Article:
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2012 [PDF] - Clark University

2012 [PDF] - Clark University

2012 [PDF] - Clark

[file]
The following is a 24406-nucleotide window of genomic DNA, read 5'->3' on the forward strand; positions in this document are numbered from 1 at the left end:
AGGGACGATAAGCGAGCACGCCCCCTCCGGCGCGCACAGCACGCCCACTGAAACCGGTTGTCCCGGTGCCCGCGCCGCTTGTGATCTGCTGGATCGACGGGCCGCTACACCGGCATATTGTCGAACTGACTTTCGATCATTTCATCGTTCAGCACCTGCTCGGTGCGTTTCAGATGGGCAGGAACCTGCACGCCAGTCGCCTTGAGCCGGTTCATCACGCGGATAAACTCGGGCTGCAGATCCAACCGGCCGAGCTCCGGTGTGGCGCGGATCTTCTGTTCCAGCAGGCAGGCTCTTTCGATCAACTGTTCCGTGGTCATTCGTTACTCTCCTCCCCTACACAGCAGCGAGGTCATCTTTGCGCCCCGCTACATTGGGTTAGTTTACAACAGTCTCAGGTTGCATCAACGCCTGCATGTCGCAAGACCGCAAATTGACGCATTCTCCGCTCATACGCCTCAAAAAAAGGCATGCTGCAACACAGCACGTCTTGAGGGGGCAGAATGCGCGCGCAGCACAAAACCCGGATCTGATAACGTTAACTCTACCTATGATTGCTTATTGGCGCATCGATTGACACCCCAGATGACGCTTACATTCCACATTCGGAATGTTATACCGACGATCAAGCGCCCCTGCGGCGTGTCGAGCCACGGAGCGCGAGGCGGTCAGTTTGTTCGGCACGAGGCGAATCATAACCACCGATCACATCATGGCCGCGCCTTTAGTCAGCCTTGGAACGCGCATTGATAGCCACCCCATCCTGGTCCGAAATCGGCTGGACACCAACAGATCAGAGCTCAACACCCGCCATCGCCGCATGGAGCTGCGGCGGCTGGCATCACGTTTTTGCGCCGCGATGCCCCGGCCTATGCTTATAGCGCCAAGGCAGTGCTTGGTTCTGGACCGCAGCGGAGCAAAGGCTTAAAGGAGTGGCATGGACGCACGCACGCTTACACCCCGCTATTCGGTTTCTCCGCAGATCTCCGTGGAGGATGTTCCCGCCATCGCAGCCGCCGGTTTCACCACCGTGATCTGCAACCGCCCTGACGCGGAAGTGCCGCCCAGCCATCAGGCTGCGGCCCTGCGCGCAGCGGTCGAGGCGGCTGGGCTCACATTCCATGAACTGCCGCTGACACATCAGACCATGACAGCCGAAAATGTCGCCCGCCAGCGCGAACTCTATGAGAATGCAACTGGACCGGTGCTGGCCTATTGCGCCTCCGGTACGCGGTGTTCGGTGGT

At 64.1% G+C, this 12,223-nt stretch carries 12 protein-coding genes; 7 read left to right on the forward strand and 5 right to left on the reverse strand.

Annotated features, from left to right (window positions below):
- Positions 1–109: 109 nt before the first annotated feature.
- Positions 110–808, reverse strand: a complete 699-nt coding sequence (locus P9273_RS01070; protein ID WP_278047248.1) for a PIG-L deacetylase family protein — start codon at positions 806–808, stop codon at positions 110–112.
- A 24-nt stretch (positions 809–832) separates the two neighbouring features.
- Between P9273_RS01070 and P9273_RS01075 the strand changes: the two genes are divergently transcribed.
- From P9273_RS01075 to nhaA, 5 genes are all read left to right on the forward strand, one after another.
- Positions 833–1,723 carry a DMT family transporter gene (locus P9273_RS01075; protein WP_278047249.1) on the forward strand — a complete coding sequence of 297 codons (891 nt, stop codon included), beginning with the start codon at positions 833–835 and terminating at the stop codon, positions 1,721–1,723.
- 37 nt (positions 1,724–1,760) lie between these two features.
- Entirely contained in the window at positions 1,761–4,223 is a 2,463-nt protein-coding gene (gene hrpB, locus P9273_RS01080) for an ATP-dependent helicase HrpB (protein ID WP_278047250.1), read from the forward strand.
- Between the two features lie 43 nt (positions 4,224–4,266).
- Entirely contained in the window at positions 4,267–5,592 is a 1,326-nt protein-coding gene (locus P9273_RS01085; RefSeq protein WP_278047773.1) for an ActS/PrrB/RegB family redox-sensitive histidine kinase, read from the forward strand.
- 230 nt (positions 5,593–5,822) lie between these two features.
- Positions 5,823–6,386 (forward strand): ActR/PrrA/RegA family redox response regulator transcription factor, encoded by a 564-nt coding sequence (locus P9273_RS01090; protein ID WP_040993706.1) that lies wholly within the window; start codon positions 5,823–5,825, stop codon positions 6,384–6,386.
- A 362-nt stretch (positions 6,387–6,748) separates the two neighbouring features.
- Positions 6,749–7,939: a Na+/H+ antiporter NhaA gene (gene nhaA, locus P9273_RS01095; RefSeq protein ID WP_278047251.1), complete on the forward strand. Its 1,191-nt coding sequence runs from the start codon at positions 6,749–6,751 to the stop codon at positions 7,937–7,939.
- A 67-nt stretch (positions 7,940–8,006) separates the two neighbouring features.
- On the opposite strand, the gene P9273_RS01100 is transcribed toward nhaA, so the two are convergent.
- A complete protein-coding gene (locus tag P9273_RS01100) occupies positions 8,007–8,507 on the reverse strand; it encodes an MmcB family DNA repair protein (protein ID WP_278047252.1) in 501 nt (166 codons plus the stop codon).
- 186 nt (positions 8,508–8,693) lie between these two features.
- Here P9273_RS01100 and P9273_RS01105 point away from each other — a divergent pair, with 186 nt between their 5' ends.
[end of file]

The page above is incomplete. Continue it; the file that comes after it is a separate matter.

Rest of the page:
“We have no guns but we have our microphones!” With these words Chouchou Namegabe highlighted her mission as a Congolese journalist and human rights advocate: to bring the plight of women in the Democratic Republic of the Congo to the forefront of national and international consciousness. The founder of South Kivu’s Women’s Media Association, Namegabe’s keynote speech addressed sexual violence in the Congo and served as a call to action for the one thousand people in attendance. Her talk opened the international summit Informed Activism: Armed Conflict, Scarce Resources, and Congo hosted by the Strassler Center, in partnership with Jewish World Watch, and supported by philanthropist Albert Tapper. Students, activists, academics, community members, and representatives from government and nongovernmental organizations gathered at Clark for an unprecedented opportunity for coalition building between individuals and organizations that seek to end the conflict in the DRC. Introducing Namegabe, Clark University President David Angel announced that the University has approved a purchasing policy that favors companies which have adopted a process certifying that their electronic devices use conflictfree minerals. Clark is at the forefront among universities in approving such a policy thanks, in part, to Naama Haviv ’00, MA (ABD) ’06. Speaking at the Strassler Center in fall 2010, Haviv inspired Clark undergraduates from STAND (the student division of the Genocide Intervention Network) to lobby the University to avoid the purchase of products that contribute to the violence in Congo. Addressing, as Professor Cynthia Enloe phrased it, “the convergence of the politics of minerals and the politics of sexual violence, together, and at the same time,” a diverse group of activists, bureaucrats, and academics took to the lectern. Many spoke in broad terms about the horrific violence. George Weiss, founder and CEO of Radio La Benevolencija Humanitarian Tools Foundation, by contrast, suggested a seemingly simple step for implementing feasible and peaceful change on the ground. To de-escalate the violence, he recommended that the Congolese government pay the salaries of their civil servants. “Pay the civil servants,” he advised, “and peace will become a more viable reality.” Chloe Schwenke, a Senior Advisor at the United States Agency for International Development (USAID), asked the audience for solutions, encouraging them to strassler center for holocaust & genocide studies events and linkages summit: “informed activism: armed conflict, scarce resources, and congo,” 23-25 september 2011 reach out to USAID with thoughts on how to intervene, act, at clark university and implement change in Congo. Congolese activist Fidel Bafilemba from the Enough Project called 2011 for - a 2012 “zero tolerance” corruption policy, mirroring successful efforts in Rwanda, to eradicate the culture of year end report “help yourself” in Congo that perpetuates violence. Adam Keith, Desk Officer for the Africa Great Lakes at the US State Department, pointed to the mineral trade in Congo as the main drive for conflict but also the entry point for action, citing five components of US government policy aimed at addressing the violence. And Naama Haviv, Assistant Director of Jewish World Watch, urged action in lieu of semantics, emphasizing the gap between US government policy and actions on the ground. The last speaker of the morning, Saleem Ali, offered a scholarly explanation of the multi-causal association between minerals and the violent competition for control of them in the DRC. Ali, Professor of Environmental Studies at the University of Vermont’s Rubenstein School of Environment and Natural Resources, encouraged less reliance on regression models used to build associations between variables, as they fail to address multi-causality. Looking at the range of Summit participants, Ali reflected, “we are all activists.” And rightly so, as “neutrality favors the oppressor.” Sara E. Brown {1}

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